USC will be one of the new testing grounds for a $60 million Smart Grid demonstration conducted by the Los Angeles Department of Water and Power, a project that will test the efficiency and reliability of the city’s current energy grid.
The LADWP, in partnership with USC, UCLA and the Caltech/Jet Propulsion Laboratory, was awarded the funding by the federal government as part of a larger $600 million grant to improve energy sources nationwide, according to LADWP’s press release.
The demonstration is part of President Obama’s 10-year energy plan to create 5 million new green jobs and a greener environment. Over $100 billion will be invested in green technologies to accelerate renewable energy sources and clean energy efficiency across the country, with $1 billion going to Los Angeles.
USC and UCLA will be two of the locations testing out the new energy technology. The demonstration includes the monitoring of energy consumption on campus and testing of new cyber-security technologies as well as the integration of numerous plug-in hybrid electric vehicles in order to note their effect on the energy grid.
“The objective is to enhance the information that’s available on campus with the goal of reducing energy consumption,” said Mark Bernstein, managing director of USC’s Energy Institute.
Bernstein said energy consumption will be monitored in on-campus residence halls, office buildings, laboratories, retail shops and restaurants to help LADWP figure out a more effective way of reducing the university’s consumption.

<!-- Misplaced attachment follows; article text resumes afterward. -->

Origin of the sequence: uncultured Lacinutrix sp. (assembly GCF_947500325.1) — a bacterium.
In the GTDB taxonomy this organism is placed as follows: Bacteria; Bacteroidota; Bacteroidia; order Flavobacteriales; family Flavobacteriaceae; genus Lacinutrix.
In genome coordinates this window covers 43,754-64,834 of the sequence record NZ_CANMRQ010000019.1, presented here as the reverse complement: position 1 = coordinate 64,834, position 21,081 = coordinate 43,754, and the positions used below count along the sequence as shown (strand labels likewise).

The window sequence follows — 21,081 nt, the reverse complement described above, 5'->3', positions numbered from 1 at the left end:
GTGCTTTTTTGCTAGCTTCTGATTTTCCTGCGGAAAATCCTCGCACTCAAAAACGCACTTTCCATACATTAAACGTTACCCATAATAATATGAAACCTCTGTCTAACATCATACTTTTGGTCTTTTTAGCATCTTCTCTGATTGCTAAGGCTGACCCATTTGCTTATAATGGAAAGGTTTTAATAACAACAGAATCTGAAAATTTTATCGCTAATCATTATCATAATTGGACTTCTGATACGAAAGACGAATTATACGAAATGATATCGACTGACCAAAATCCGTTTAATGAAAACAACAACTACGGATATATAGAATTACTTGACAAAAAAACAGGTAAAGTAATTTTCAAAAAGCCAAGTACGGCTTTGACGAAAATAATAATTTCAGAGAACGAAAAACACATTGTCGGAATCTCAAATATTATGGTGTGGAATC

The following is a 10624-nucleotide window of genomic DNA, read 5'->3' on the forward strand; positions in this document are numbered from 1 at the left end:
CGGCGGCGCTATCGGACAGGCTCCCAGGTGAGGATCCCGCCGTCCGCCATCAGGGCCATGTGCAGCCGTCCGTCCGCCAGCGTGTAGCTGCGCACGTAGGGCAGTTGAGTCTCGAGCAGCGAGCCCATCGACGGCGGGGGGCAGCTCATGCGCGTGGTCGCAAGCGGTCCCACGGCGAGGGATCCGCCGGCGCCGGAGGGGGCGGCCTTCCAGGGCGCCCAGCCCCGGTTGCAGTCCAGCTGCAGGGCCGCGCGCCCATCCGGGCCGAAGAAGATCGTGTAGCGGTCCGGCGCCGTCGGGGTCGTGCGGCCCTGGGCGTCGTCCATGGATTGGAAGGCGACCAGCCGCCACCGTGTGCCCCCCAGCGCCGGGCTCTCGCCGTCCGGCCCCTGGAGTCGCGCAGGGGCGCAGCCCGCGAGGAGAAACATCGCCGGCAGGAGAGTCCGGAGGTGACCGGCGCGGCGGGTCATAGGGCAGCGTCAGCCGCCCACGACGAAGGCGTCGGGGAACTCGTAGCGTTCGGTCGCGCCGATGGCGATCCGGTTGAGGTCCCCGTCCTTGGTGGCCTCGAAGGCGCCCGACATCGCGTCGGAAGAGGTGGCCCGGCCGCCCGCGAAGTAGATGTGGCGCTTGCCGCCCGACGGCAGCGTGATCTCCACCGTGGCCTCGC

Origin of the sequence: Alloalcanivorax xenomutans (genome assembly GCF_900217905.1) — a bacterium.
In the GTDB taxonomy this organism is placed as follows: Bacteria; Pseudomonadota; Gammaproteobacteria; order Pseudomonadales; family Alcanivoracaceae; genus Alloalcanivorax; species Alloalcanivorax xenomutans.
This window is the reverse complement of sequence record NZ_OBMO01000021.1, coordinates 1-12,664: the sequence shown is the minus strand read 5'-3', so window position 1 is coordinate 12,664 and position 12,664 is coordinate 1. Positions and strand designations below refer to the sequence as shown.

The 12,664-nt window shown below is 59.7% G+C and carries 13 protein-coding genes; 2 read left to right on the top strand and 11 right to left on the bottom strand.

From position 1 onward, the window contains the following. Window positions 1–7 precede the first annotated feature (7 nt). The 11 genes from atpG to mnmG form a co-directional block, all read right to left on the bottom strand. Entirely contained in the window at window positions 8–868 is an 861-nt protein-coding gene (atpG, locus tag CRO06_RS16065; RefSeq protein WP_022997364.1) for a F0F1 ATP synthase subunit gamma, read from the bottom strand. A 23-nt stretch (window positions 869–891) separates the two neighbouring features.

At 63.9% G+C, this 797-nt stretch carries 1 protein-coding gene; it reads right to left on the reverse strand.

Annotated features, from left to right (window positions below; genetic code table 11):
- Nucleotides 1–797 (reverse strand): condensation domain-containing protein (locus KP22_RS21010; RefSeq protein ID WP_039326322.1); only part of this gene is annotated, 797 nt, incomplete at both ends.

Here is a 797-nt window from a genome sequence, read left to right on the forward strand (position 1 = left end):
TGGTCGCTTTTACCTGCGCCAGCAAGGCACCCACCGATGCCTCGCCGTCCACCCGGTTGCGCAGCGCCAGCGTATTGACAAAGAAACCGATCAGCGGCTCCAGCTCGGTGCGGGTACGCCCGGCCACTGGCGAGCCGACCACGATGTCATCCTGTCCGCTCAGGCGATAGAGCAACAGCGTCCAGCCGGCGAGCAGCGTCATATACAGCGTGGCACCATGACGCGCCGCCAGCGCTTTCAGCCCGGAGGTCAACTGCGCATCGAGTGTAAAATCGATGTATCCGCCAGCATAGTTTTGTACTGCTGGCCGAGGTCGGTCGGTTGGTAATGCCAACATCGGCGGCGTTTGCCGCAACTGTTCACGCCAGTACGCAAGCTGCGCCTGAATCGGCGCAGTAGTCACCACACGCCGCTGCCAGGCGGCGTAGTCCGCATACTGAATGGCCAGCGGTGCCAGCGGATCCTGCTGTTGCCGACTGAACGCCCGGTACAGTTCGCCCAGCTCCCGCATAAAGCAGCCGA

“We were just awarded the grant, so we have to sit out and plan how we’re going to use it,” Bernstein said “But the whole concept of the smart grid is that there’s information flowing between DWP and campus.”
USC, LADWP’s largest energy consumer, is working to transition into one of the city’s leaders in the use of renewable sources.
“It’s exactly what we’re looking for,” said Trieste Lockwood, the campaign coordinator for USC’s branch of the Sierra Club.
USC was chosen because it represents a microcosm of the city – a “micro-grid” where testing can be carried out in real-time – and because USC has large vehicle fleets, including the Campus Cruiser and Zipcar lines, Bernstein said. LADWP can test electric charging vehicles both in a controlled corporate environment, as well as on an individual basis.
The project will take place over the next 2-3 years on campus, and though students won’t immediately be aware of the changes, eventually all students will be involved in energy-saving practices, Bernstein added.
“It’s new so students don’t know, but students will very quickly be part of saving energy on campus,” he said.
Once information is gathered and new energy-efficient technologies are introduced on campus, it could play a role in how energy is used across the state.
“We want to let the city know we are leaders towards new technology,” Lockwood said. “Los Angeles is in a great position to set an example for the rest of the world.”